I'm afraid that only a pure coconut soap or pure olive oil soap will work, with the regular soaps, there are preservatives that stick to the SookWang Tape and prevent the background glitter from sticking properly. Your background will then look funny, and after you've done all that work, you definitely want the last step to be perfect! If you can't find coconut soap where you live, we sell it on our online store at www.cherishthethought.ca
jessie  |  Wed Nov 16, 2011 at 10:41 AM
Hi Marion & Margaret,

The soap is important because if you've ever tried to get something off of SookWang tape, it's nearly impossible! So to prevent your stencil from being ruined when it's removed, apply the soap to the stencil and the soap layer then allows the stencil to come off easily. However, it HAS to be pure Coconut or pure Olive Oil, as other soaps have preservatives etc that stick to the SookWang and then prevent the glitter from sticking to where the stencil was. I think this answers both of your questions at the same time, but i assure you, when you try this out, it will make more sense smile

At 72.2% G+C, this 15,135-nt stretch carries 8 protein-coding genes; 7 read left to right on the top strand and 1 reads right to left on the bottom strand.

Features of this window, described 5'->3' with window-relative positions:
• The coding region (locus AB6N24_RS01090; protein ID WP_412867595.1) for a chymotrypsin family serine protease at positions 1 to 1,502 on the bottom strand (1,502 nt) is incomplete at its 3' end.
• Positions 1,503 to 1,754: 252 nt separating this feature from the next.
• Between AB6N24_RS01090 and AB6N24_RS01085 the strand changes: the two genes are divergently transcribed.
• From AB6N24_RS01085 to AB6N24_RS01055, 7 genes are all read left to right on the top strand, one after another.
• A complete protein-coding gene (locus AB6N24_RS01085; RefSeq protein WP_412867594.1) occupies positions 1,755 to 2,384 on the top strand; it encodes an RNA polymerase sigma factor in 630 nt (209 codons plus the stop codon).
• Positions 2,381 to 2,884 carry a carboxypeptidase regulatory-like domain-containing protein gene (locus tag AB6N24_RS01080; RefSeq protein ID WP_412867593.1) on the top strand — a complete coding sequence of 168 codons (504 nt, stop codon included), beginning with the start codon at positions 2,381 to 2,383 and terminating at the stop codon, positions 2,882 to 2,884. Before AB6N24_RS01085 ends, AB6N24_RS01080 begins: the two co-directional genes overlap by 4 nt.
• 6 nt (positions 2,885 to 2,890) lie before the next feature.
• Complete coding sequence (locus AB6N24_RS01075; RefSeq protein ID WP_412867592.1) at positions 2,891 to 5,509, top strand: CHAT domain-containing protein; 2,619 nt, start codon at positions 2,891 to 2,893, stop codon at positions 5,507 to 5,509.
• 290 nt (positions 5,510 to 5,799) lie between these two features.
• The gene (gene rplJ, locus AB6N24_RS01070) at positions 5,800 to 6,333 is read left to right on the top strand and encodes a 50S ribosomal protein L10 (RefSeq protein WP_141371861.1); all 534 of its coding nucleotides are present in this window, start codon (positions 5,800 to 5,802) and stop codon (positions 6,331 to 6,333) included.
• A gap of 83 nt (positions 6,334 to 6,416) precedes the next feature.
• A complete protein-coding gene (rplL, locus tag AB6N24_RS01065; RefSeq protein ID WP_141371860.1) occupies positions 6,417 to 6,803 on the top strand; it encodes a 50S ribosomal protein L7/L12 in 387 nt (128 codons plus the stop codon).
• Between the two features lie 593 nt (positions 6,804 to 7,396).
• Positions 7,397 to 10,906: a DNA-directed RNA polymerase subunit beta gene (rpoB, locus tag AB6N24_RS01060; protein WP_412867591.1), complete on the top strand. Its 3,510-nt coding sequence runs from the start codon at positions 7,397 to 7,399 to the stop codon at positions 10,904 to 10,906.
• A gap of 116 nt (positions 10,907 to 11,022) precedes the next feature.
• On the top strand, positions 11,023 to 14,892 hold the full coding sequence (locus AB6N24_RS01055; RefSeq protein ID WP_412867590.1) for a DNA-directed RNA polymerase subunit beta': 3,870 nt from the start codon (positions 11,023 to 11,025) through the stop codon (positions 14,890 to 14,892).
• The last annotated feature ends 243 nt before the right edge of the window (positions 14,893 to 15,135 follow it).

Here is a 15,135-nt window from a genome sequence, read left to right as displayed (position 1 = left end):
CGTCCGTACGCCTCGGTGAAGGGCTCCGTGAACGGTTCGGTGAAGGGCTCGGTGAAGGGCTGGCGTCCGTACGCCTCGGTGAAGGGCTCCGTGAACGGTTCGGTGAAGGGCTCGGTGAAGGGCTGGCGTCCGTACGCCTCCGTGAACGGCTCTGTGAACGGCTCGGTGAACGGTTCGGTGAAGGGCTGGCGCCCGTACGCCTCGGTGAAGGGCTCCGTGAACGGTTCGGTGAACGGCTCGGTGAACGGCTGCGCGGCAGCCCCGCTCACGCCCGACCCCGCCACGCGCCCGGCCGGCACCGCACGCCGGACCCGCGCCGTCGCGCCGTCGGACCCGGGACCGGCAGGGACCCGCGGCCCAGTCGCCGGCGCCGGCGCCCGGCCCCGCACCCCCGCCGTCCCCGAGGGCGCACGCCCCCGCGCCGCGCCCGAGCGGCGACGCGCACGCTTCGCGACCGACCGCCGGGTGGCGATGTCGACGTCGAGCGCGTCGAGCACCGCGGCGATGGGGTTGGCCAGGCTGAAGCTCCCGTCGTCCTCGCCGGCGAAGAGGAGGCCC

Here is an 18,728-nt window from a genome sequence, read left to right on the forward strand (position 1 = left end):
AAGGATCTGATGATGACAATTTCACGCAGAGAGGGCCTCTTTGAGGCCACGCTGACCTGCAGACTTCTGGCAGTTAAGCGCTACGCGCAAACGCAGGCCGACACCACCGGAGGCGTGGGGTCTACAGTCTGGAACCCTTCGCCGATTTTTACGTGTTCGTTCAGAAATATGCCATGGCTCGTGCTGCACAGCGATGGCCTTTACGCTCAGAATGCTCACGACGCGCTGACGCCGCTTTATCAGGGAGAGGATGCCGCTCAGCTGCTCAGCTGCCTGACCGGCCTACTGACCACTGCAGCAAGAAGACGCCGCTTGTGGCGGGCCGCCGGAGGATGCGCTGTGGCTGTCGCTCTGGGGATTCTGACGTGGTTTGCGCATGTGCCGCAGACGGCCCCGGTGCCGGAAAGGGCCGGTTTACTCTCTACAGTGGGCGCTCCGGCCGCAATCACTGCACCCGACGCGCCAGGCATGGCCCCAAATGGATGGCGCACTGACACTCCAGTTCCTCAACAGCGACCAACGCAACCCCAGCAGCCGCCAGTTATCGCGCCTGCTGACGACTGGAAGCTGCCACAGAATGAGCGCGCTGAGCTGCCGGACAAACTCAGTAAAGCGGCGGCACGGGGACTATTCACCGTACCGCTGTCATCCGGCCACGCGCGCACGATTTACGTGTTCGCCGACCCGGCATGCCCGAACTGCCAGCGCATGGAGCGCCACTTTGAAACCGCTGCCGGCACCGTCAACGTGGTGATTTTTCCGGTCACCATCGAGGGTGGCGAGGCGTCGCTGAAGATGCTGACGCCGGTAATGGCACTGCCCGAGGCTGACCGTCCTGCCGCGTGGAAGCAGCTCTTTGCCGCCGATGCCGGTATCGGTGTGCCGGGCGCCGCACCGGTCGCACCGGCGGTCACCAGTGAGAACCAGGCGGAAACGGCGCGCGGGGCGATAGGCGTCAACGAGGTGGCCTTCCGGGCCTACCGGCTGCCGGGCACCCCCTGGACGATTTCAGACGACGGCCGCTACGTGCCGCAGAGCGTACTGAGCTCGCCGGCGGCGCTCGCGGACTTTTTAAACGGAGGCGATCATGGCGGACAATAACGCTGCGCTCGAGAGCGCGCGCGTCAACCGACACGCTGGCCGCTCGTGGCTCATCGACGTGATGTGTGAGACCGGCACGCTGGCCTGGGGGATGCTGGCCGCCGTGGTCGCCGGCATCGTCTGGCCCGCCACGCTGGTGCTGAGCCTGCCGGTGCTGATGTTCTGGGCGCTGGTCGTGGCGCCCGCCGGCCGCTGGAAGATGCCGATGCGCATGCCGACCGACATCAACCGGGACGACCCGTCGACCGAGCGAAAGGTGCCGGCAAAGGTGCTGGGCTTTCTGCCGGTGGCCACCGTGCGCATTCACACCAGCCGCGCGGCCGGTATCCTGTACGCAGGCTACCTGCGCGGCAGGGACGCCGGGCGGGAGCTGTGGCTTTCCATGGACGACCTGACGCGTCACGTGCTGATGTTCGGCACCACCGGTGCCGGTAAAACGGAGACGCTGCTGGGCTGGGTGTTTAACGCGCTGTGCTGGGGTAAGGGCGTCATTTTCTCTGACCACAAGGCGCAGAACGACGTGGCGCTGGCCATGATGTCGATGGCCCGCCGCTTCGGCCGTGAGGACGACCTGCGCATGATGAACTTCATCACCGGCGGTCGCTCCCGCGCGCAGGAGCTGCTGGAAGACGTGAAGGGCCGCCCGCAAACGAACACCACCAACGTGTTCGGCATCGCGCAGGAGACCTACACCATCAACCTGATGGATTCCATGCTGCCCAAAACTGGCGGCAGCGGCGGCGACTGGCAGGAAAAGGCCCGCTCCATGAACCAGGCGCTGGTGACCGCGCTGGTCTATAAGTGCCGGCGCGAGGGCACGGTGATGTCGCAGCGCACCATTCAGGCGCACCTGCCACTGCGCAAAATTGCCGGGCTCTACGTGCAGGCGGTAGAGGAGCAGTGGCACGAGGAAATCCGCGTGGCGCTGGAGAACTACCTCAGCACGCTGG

jessie  |  Wed Nov 16, 2011 at 10:45 AM
Beautiful card, I'll be having a go at this one, love using glitters. TFS
Margaret J  |  Wed Nov 16, 2011 at 10:49 AM
great project.
i've also seen liquid soap used on the reverse of plastic masks with this technique so assume it can also be used with metal stencils.
Kathleen Mc  |  Wed Nov 16, 2011 at 11:18 AM
Hi Pam,

I listed Dreamweaver as the stencil I used in the supply list, but I guess I should have listed it in the instructions as well, sorry.
A comment was made above that a plastic stencil would work, and I'm sure it would, but i like the detail that Dreamweaver stencils offer me, that plastic stencils don't.
Also, I used to just rub the soap on the stencil, but I found that the extra soap just got in my way (I don't have a soft brush i guess!) I found that once I started wetting the soap, it made teaching the technique, a lot easier, for me. I hope everyone who tries this technique will try it both ways and find what works best for them...Have Fun!
Jessie  |  Wed Nov 16, 2011 at 11:56 AM